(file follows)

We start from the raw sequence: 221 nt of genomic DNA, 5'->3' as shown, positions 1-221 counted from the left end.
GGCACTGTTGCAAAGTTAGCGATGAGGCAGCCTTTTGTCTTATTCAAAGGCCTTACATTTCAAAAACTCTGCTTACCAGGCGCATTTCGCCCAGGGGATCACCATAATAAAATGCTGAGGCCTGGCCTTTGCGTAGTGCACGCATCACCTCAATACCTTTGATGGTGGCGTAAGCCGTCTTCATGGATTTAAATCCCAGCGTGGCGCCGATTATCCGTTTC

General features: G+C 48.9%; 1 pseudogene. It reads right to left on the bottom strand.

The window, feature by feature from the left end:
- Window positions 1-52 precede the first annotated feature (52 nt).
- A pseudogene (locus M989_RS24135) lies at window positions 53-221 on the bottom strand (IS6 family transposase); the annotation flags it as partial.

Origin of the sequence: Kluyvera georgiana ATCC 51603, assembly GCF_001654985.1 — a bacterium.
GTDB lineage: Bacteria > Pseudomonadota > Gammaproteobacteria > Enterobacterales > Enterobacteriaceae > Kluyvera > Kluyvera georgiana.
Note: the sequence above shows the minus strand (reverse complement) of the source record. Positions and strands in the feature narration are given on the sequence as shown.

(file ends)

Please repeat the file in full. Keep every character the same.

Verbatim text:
We start from the raw sequence: 221 nt of genomic DNA, 5'->3' as shown, positions 1-221 counted from the left end.
GGCACTGTTGCAAAGTTAGCGATGAGGCAGCCTTTTGTCTTATTCAAAGGCCTTACATTTCAAAAACTCTGCTTACCAGGCGCATTTCGCCCAGGGGATCACCATAATAAAATGCTGAGGCCTGGCCTTTGCGTAGTGCACGCATCACCTCAATACCTTTGATGGTGGCGTAAGCCGTCTTCATGGATTTAAATCCCAGCGTGGCGCCGATTATCCGTTTC

General features: G+C 48.9%; 1 pseudogene. It reads right to left on the bottom strand.

The window, feature by feature from the left end:
- Window positions 1-52 precede the first annotated feature (52 nt).
- A pseudogene (locus M989_RS24135) lies at window positions 53-221 on the bottom strand (IS6 family transposase); the annotation flags it as partial.

Origin of the sequence: Kluyvera georgiana ATCC 51603, assembly GCF_001654985.1 — a bacterium.
GTDB lineage: Bacteria > Pseudomonadota > Gammaproteobacteria > Enterobacterales > Enterobacteriaceae > Kluyvera > Kluyvera georgiana.
Note: the sequence above shows the minus strand (reverse complement) of the source record. Positions and strands in the feature narration are given on the sequence as shown.